I did find this particular book surprisingly difficult to engage with at first. I almost felt as if I were being thrown right into the middle of a story and I set the book down and re-started it twice before I was able to immerse myself into Gabi and Nicholas’s world. Once I was engaged, the book flowed and the laughs followed.

If you need some light hearted, humor filled reading I can always recommend Jen Turano. Her brand of ridiculous and extravagant stories are delightful.

I received a free digital copy of this book in exchange for my honest opinion.

Book Review: Otherwise Engaged

About the Book:

Constantly stifled by the rules of Society, spirited Rebecca Rowley enjoys finding ways to quietly or not so quietly rebel. But riding bareback and avoiding nosy neighbors are nothing compared to the thrilling secret she is keeping from her family.

When Rebecca’s quick thinking saves the life of a young girl, she unwittingly attracts the attention of the child’s dashing brother, Lieutenant Nicholas Avery. As that attention turns flirtatious, Rebecca is forced to tell him the truth: she is secretly engaged to the one man her family would never approve of. Fortunately, Lieutenant Avery is a navy man with no wish to marry, or so they both assume as they enter into a friendship. Rebecca hopes to change her family’s mind about her betrothed, but the more she comes to know the handsome lieutenant, the more she wonders if she promised her hand too hastily.

After all her carefully laid plans are shattered during a family crisis, Rebecca must force her heart to decide. Should she stay true to the promise she made or fight for the future she’s only just begun to imagine?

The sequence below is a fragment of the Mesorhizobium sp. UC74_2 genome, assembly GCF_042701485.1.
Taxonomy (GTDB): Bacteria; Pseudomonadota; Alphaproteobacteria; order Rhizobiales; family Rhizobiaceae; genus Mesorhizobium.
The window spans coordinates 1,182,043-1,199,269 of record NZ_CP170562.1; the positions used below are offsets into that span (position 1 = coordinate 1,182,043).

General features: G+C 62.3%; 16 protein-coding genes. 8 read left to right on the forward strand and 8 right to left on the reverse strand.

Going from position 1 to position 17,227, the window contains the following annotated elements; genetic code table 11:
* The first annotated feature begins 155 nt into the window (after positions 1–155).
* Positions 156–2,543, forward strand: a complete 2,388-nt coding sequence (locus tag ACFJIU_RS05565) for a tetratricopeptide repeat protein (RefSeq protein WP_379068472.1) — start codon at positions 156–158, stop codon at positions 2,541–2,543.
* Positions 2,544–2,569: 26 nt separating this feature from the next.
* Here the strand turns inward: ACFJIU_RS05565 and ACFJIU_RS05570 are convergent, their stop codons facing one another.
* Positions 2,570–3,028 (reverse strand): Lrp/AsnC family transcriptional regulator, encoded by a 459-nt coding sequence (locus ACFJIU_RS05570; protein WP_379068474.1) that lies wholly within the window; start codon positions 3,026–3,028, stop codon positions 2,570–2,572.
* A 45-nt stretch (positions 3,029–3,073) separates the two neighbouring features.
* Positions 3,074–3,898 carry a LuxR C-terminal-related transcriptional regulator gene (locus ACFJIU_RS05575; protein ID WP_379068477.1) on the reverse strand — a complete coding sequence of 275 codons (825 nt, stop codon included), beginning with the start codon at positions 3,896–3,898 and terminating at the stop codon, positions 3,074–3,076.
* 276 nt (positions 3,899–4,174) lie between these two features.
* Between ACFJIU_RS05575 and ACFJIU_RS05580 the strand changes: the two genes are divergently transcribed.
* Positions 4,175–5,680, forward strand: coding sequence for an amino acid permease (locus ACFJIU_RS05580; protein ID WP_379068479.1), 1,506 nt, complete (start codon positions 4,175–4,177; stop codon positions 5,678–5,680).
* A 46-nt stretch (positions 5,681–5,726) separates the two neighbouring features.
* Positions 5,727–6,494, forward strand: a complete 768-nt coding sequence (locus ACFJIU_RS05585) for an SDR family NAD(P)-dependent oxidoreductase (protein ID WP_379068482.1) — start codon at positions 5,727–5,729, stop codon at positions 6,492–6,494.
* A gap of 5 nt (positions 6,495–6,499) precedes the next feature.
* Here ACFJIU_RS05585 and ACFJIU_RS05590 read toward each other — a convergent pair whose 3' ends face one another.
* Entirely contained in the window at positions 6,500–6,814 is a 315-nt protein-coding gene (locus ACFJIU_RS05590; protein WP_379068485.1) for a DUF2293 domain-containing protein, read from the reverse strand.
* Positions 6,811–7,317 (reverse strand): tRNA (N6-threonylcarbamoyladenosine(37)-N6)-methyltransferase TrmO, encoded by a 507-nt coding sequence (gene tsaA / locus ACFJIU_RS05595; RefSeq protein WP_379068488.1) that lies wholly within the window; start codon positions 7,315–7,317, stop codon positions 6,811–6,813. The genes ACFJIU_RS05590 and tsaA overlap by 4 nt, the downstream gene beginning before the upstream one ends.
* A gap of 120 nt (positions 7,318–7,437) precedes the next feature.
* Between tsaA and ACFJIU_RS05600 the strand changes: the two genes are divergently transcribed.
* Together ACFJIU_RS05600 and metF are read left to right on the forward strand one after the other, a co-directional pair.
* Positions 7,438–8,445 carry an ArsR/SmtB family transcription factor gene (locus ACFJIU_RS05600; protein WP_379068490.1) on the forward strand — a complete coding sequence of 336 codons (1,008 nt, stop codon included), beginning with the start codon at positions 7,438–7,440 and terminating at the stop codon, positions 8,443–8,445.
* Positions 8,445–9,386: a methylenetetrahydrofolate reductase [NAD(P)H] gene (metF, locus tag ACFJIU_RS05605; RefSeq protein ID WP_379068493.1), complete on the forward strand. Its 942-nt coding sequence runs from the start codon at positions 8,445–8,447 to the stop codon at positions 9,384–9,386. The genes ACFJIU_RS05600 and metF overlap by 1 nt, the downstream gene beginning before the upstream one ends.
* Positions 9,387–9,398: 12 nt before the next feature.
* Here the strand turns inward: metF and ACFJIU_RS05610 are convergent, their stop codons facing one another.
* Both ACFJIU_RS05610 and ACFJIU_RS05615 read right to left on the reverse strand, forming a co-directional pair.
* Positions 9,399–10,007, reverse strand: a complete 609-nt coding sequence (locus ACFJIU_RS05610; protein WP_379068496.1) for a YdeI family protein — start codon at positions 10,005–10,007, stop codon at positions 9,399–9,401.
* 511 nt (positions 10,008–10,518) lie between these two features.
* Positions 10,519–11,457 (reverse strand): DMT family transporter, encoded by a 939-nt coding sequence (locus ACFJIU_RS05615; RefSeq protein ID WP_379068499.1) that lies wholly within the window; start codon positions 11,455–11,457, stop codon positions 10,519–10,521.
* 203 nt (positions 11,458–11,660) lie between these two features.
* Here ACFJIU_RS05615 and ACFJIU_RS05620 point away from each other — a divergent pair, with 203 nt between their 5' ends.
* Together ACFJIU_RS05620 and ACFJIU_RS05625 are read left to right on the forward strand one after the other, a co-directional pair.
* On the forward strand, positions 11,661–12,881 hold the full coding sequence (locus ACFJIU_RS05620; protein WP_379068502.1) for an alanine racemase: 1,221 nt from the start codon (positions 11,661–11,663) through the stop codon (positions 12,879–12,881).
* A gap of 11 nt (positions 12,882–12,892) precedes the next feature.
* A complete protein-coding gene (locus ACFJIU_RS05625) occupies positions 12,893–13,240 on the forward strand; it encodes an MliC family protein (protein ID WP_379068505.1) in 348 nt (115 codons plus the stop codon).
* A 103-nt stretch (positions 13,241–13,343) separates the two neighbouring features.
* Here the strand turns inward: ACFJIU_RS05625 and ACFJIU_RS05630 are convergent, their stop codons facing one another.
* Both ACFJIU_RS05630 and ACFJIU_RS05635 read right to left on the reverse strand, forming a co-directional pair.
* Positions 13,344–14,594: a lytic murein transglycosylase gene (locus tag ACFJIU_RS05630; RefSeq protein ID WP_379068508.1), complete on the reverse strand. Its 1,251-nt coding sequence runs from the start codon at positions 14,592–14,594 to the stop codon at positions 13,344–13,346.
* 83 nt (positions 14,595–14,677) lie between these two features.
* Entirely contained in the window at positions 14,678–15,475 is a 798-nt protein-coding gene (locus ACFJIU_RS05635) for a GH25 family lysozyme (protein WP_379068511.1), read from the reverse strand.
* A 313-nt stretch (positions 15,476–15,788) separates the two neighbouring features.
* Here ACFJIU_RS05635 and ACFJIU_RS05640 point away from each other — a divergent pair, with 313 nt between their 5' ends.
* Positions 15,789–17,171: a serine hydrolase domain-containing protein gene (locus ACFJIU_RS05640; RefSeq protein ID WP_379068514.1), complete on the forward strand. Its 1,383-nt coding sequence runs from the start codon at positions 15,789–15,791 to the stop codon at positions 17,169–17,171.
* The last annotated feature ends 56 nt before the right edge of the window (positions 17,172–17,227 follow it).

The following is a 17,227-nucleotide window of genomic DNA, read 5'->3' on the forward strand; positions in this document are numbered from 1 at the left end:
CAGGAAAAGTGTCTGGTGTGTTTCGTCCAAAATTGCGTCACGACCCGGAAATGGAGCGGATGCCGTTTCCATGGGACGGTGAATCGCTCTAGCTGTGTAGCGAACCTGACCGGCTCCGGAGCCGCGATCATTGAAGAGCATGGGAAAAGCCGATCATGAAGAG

My Thoughts:

This is the first book that I’ve read by Joanna Barker.

The characters seemed very modern, while the realities of the time, including the rules of conduct and engagement were most certainly of the era. I enjoyed the mix of characters that I could relate to alongside the structures and challenges of days gone by.

This sweet friendship turned romance was a thoroughly enjoyable, light read. I recommend it.

I received a free digital copy of this book in exchange for my honest opinion.

Book Review: A Revolution of Hearts

About the Book:

Secrets, spies, and hidden love. Which will strike first?

Born to a life of wealth and status, Mademoiselle Dacia de Prideux is every inch the glittering aristocrat. However, her brother, Marcel, is an outspoken political activist, and with the country on the verge of the French Revolution, he has made dangerous enemies—one of whom takes Marcel’s life. When Dacia is accused of the unthinkable crime, she finds refuge with her dear friend Marguerite St. Just, who believes there is one man with the means to help: the wealthy fop, Sir Percy Blakeney.